Another appointee of Pope Francis to the Pontifical Academy for Life was caught advocating for the killing of unborn babies in abortions this month.
The National Catholic Register reports Roberto Dell’Oro, a member of the Pontifical Academy for Life, said abortions should be legal until an unborn baby is capable of feeling pain during a public event Oct. 12 at Loyola Marymount University in Los Angeles.
Dell’Oro, a bioethicist at Loyola, also criticized the U.S. Supreme Court for overturning Roe v. Wade in its Dobbs v. Jackson Women’s Health ruling in June.
The news comes amid criticism about Pope Francis appointing academics who oppose church teachings about the sanctity of human life to an institution dedicated to defending it. The Pontifical Academy for Life, created in 1994 by Pope John Paul II, promotes protections for human life at all stages and conducts research on moral and bioethical issues. It is influential world-wide in promoting Catholic teachings on abortion, euthanasia, embryonic stem cell research and other issues involving life and family.
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However, the pope recently appointed several academics to the academy who publicly support the killing of unborn babies in abortions.
This month, Dell’Oro, a 2015 appointee to the academy, organized the panel discussion, “Confronting the Dobbs Decision: A Conversation About the Legality of Abortion,” featuring himself and two other abortion supporters at Loyola, according to the report.
Dell’Oro criticized the Supreme Court for overturning Roe, saying democracy should maximize, not restrict “a space of personal freedom for all citizens, including women,” the Register reports.
While he said Roe went too far by making viability the point at which states may ban abortions, he asserted that the court should make abortions legal up until the point when an unborn baby can feel pain.
“I submit that the ability of the fetus to feel pain represents the point at which the legal right to choice ought to end,” Dell’Oro said, calling his position a “compromise.”
Scientists disagree about when an unborn baby can feel pain, and it is not clear from the Register report when Dell’Oro thinks that point is. Some scientists say it happens as early as eight weeks and others about 16 weeks; the American College of Obstetricians and Gynecologists even asserts that an unborn baby cannot feel pain until about 27 weeks, which is past viability.
No matter what Dell’Oro’s beliefs about fetal pain, his abortion position is contrary to Catholic Church teaching about the sanctity of human life, which recognizes unborn babies as valuable human beings from the moment of conception.
Dell’Oro refused to comment when Register contacted him about his recent statements.
His talk raises even more alarm about Pope Francis’s commitment to upholding the sanctity of life. Earlier this month, Catholics also expressed alarm after the pope named pro-abortion economist Mariana Mazzucato, a University College London economist, to the Pontifical Academy for Life.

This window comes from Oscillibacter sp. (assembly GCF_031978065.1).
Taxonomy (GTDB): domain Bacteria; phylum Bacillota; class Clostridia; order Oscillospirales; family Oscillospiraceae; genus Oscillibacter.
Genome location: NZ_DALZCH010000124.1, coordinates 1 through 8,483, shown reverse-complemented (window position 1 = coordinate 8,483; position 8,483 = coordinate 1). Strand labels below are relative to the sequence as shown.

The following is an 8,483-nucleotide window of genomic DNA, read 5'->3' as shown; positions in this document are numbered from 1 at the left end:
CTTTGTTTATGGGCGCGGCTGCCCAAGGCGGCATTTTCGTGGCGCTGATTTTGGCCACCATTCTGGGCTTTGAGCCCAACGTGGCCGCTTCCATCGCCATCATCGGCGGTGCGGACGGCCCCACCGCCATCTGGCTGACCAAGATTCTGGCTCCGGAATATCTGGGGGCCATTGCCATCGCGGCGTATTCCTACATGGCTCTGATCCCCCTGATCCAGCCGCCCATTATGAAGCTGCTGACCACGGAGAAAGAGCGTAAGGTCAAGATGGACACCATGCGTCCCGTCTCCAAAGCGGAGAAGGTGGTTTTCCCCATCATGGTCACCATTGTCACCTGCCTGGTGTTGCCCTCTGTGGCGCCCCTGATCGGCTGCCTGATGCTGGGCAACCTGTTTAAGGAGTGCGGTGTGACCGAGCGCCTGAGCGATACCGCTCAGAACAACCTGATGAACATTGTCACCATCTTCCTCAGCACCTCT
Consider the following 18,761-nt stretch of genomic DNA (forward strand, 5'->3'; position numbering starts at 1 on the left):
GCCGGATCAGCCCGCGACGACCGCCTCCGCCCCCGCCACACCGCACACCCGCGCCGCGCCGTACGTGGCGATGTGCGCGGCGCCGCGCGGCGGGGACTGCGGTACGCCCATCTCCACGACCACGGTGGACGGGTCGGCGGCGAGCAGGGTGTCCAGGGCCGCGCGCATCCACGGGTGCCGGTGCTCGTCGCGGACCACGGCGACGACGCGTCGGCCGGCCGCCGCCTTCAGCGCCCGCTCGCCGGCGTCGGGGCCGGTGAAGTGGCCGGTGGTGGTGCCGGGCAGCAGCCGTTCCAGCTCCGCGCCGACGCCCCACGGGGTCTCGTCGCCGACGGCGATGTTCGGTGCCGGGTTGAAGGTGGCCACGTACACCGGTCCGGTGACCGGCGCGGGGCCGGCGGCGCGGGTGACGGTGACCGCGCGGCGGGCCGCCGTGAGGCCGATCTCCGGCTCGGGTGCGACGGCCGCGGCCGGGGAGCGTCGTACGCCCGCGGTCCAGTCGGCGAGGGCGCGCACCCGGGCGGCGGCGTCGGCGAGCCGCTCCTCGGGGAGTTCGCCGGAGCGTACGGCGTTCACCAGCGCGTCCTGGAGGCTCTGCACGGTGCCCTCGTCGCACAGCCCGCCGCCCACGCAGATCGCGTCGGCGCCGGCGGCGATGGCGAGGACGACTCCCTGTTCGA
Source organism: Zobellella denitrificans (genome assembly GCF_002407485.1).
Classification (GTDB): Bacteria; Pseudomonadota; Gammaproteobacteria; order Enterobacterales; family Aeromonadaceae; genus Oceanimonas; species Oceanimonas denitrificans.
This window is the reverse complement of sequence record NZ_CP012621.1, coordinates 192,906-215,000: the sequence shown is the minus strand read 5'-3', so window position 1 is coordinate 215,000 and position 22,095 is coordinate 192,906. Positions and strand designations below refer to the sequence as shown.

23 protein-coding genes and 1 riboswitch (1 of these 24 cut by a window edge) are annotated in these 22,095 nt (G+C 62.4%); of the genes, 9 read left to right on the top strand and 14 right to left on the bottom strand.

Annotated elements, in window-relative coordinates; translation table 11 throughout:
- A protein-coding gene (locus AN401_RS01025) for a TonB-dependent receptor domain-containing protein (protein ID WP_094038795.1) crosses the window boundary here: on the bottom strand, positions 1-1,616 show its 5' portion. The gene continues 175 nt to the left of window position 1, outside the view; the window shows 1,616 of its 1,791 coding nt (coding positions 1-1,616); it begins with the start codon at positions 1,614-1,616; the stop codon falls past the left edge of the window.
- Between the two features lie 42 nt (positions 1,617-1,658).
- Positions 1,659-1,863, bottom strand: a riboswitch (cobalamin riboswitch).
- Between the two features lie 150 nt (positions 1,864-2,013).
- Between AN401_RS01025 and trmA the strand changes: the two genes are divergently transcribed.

Catholic Culture found numerous posts on Mazzucato’s Twitter page that criticized the U.S. Supreme Court for overturning Roe and claimed aborting unborn babies is “health care.”
Defending the appointments last week, a Vatican spokesperson said “debate and dialogue … between people of different backgrounds” is important.
But other Catholic leaders expressed concerns that these appointees could erode the pro-life mission of the Pontifical Academy for Life.
Dr. José María Simón Castellví, president emeritus of the International Federation of Catholic Medical Associations, said the academy should not be offering pro-abortion academics “a platform to spread their ideas. They already have too many in the secular world and with an overwhelming majority,” the Catholic News Agency reports.
“… induced abortion is an offense against God, mothers, children and medicine. It’s anti-medicine. It can never be accepted or promoted,” he said.
In 2017, the pope also faced criticism for appointing Nigel Biggar, a professor of theology at the University of Oxford in the United Kingdom, who made statements supporting abortion up to 18 weeks of pregnancy.
Pope Francis repeatedly has condemned the killing of unborn babies in abortions, likening it to hiring a “hitman” to kill a child. However, his actions continue to raise questions.
According to CNA, the pope has made a number of changes to the Pontifical Academy for Life in recent years, including no longer requiring members to sign a declaration that they are pro-life or requiring that they be Christians.
The academy does say members should “promote and defend the principles regarding the value of life and dignity of the human person, interpreted in a way that conforms to the Magisterium of the Church,” and members may be removed if their public actions or statements contradict or offend “the dignity and credibility of the Catholic Church,” according to the report.